After the U.S. Supreme Court ruled on June 26 of this year, Lauren moved for an entry of judgment based on Obergefell.  If states cannot refuse to let same-sex couples marry or to recognize their marriages, she argued, then there was no reason for Mississippi to refuse to consider her divorce petition.  The attorney general agreed that under Obergefell the court should grant Lauren’s motion and send the case back to the chancery court.  This was enough for five members (a majority) of the court, which found that “no contested issues remain for resolution” and granted Lauren’s motion without further explanation.  This set off squabbling on the court, with four judges writing or agreeing with various objecting decisions and one judge writing a separate concurring statement joined by another.

The main points of contention were whether it was irresponsible of the court not to issue a full ruling on the merits, and further, at least on the part of two judges, whether the majority of the court had violated their oaths of office by following an “illegitimate” U.S. Supreme Court decision, which in turn drew responses from other judges on their duty to follow U.S. Supreme Court constitutional rulings.

Seizing upon irresponsible and intemperate statements by the four dissenting Supreme Court justices in Obergefell, Justices Jess H. Dickinson and Josiah D. Coleman insisted that Obergefell is an illegitimate ruling that should not be followed by the courts of Mississippi.  This extreme view is fanned by dozens of academics who have lent their names to a website instigated by Professor Robert P. George of Princeton University, an obsessive homophobe, under the title “Statement Calling for Constitutional Resistance to Obergefell v. Hodges.”  Using selective quotations from the four Obergefell dissents and out-of-context quotations by other historical luminaries, Prof. George and the dissenting Mississippi justices take seriously Chief Justice John Roberts’ parting shot in his dissent — that the decision has “nothing to do with the Constitution.”  If that is so, wrote Justices Dickinson and Coleman, then it would violate their oaths of office to comply with that ruling.  Dickinson included in his dissent the list of the signers on Prof. George’s website to support the argument that Obergefell is an “illegitimate” decision.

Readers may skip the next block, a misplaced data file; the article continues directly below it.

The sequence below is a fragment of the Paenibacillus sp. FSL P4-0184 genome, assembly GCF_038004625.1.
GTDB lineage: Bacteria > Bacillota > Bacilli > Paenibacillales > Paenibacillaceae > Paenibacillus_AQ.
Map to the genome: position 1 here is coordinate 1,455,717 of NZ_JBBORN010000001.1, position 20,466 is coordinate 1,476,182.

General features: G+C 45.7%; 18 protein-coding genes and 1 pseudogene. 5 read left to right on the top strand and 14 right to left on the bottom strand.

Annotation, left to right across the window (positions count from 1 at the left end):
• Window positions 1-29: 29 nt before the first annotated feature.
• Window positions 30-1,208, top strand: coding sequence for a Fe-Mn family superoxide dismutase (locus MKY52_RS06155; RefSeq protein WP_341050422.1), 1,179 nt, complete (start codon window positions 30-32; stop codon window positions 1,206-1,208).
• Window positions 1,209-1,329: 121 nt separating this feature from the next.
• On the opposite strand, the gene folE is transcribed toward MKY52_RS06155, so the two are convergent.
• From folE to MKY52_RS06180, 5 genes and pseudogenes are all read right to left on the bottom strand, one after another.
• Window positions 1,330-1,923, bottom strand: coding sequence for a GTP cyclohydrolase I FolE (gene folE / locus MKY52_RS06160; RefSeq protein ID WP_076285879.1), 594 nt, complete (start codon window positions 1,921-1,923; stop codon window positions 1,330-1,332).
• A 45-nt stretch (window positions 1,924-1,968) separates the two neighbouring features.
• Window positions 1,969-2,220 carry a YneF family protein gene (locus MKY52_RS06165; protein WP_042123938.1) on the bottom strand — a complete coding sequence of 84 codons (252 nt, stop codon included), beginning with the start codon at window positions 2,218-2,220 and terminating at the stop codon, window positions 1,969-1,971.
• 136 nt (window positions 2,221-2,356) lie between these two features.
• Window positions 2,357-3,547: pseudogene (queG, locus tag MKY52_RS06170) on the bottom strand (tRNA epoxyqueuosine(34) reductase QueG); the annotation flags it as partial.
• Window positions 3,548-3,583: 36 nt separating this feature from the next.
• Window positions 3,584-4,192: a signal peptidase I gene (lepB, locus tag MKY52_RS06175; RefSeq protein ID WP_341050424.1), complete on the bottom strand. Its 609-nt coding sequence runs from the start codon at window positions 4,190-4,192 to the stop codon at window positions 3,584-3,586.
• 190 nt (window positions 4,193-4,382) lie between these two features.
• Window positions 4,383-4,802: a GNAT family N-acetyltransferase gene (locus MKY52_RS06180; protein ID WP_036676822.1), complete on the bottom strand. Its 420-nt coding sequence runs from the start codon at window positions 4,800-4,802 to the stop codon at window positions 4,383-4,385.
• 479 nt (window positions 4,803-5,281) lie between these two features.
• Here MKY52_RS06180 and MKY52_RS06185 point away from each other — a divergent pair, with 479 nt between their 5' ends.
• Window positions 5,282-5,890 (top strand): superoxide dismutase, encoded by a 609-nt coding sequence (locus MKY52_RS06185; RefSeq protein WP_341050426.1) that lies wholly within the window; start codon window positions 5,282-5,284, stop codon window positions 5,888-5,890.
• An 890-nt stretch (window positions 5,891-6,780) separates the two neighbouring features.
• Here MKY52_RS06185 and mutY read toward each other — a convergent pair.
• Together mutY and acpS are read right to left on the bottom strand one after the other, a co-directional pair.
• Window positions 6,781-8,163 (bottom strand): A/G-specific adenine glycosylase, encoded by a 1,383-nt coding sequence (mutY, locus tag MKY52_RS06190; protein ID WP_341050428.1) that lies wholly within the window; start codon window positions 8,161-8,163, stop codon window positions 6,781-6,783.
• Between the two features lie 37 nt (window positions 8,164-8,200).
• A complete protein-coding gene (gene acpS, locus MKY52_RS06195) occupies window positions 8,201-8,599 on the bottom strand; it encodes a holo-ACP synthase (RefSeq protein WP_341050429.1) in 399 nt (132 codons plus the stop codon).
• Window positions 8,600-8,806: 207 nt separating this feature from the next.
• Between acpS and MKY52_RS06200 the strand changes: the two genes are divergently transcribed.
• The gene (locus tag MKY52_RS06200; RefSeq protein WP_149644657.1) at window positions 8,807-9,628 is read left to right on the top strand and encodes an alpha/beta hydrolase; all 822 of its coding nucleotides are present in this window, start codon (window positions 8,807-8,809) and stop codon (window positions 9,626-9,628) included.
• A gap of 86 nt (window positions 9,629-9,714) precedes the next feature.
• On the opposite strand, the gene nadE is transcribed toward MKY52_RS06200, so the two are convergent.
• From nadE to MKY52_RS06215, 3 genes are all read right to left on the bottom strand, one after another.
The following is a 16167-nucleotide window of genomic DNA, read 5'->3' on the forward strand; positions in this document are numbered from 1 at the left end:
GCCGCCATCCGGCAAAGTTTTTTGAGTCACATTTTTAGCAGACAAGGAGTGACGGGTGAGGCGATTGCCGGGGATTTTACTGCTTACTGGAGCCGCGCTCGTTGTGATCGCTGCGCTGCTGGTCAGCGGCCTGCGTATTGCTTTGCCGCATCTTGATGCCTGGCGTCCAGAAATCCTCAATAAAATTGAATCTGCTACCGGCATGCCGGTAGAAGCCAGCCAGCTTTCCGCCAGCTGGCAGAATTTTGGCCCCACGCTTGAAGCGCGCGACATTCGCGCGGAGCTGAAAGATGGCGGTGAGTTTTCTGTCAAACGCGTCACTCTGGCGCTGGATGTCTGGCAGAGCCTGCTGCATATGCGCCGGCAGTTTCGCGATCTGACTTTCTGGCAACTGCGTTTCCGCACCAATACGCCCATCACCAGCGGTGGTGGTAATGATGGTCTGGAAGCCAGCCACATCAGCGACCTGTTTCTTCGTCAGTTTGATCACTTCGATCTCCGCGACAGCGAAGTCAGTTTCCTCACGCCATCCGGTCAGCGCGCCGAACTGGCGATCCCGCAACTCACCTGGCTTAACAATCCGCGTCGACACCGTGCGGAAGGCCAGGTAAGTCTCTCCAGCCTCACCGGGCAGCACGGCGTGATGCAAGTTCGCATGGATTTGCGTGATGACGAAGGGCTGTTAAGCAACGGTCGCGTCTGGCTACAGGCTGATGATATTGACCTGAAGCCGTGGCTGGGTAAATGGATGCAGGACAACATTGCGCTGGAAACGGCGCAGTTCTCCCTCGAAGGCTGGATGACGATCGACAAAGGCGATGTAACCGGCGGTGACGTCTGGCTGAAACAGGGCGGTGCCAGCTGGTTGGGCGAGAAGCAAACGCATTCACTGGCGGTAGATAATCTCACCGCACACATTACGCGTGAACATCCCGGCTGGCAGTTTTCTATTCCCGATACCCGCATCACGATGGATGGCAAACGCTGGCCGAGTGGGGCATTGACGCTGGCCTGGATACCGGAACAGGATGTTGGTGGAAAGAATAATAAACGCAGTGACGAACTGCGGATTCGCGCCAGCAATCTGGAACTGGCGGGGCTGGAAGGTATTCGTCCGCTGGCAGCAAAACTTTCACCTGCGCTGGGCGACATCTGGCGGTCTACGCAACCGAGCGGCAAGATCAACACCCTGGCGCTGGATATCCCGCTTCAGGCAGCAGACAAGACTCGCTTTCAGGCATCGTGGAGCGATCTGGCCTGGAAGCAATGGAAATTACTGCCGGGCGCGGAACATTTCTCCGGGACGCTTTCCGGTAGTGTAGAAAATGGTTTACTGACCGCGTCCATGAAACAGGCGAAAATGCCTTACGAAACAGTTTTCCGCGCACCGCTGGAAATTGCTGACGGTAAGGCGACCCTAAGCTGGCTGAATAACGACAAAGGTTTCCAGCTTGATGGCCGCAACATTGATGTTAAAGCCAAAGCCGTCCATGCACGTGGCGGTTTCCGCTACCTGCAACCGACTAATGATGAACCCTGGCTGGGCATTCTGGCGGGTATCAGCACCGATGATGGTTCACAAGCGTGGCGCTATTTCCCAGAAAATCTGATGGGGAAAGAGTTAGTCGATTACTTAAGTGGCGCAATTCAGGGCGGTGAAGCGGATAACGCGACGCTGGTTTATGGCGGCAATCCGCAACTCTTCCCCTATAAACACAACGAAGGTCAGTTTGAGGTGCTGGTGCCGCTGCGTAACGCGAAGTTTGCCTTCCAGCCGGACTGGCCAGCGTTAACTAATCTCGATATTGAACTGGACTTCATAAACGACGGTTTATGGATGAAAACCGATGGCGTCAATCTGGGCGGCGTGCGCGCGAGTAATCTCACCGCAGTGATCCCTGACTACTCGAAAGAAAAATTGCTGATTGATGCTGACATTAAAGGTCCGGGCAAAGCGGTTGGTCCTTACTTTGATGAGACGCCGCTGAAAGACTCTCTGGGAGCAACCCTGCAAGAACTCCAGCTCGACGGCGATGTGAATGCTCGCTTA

Even on the very conservative Mississippi Supreme Court this assertion drew only two votes.  Others objecting to the majority’s handling of the case would have preferred that the court issue a full ruling on the merits discussing the Obergefell case and explaining why its federal constitutional mandate would extend to striking down Mississippi’s marriage and recognition bans.  Indeed, one of the objecting judges included in his opinion the full text of what he would prefer the court to have issued as an opinion on the merits.  These judges argued that it was important for the state’s high court to explain for the benefit of the lower courts and the public about the current status of Mississippi law in light of Obergefell.

The lack of such affirmative guidance may be felt in the adoption litigation, where the state persists in arguing that it is not required to allow the same-sex spouse of a military service member to adopt their child who was born while the birth mother was living in Mississippi.  Attorney Roberta Kaplan, who represented Edith Windsor in the successful challenge to the Defense of Marriage Act, represents Donna Phillips and Jan Smith.  According to a news report about the case, Mississippi is the last state to have a statutory ban on same-sex couples adopting children, and the state is continuing to defend that ban in this case, even though it threw in the towel in the divorce case.

Phillips, the birth mother, happened to be stationed in Mississippi when she gave birth.  Now, as her spouse Jan Smith explained in an interview with WJTV on November 8, “We live our lives just like everyone else.  She was deployed. We struggled.  It was hurtful.  It was tough.  With that we just want the same protection that everyone has for their children.”  Said Phillips, “We want Jan’s name to be on our daughter’s birth certificate.  That’s all we are looking for, so she has equal rights to take care of her and to do what’s necessary for our daughter.”

Kaplan pointed out, “It’s very hard to say gay couples have the right to marry but they don’t have the right to adopt.”  But attorneys for the state insisted that the state’s ban remains constitutional, despite Obergefell, and urged the court to dismiss the case.  The judge reserved judgment at the end of the hearing, with no firm deadline for ruling on the case.